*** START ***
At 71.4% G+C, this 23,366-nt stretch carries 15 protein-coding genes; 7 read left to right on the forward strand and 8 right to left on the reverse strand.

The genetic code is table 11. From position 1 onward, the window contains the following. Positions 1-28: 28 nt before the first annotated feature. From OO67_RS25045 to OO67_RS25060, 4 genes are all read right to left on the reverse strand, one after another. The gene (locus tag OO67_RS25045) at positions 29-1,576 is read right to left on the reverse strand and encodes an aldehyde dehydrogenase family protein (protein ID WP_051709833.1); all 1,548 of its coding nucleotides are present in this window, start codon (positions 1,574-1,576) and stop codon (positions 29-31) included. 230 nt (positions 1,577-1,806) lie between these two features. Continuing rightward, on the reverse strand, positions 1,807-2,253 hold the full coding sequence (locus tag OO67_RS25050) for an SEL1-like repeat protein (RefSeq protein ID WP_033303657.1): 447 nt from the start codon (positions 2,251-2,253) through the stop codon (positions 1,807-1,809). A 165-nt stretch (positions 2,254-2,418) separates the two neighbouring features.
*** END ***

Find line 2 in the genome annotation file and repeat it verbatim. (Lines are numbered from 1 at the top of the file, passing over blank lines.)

The genetic code is table 11. From position 1 onward, the window contains the following. Positions 1-28: 28 nt before the first annotated feature. From OO67_RS25045 to OO67_RS25060, 4 genes are all read right to left on the reverse strand, one after another. The gene (locus tag OO67_RS25045) at positions 29-1,576 is read right to left on the reverse strand and encodes an aldehyde dehydrogenase family protein (protein ID WP_051709833.1); all 1,548 of its coding nucleotides are present in this window, start codon (positions 1,574-1,576) and stop codon (positions 29-31) included. 230 nt (positions 1,577-1,806) lie between these two features. Continuing rightward, on the reverse strand, positions 1,807-2,253 hold the full coding sequence (locus tag OO67_RS25050) for an SEL1-like repeat protein (RefSeq protein ID WP_033303657.1): 447 nt from the start codon (positions 2,251-2,253) through the stop codon (positions 1,807-1,809). A 165-nt stretch (positions 2,254-2,418) separates the two neighbouring features.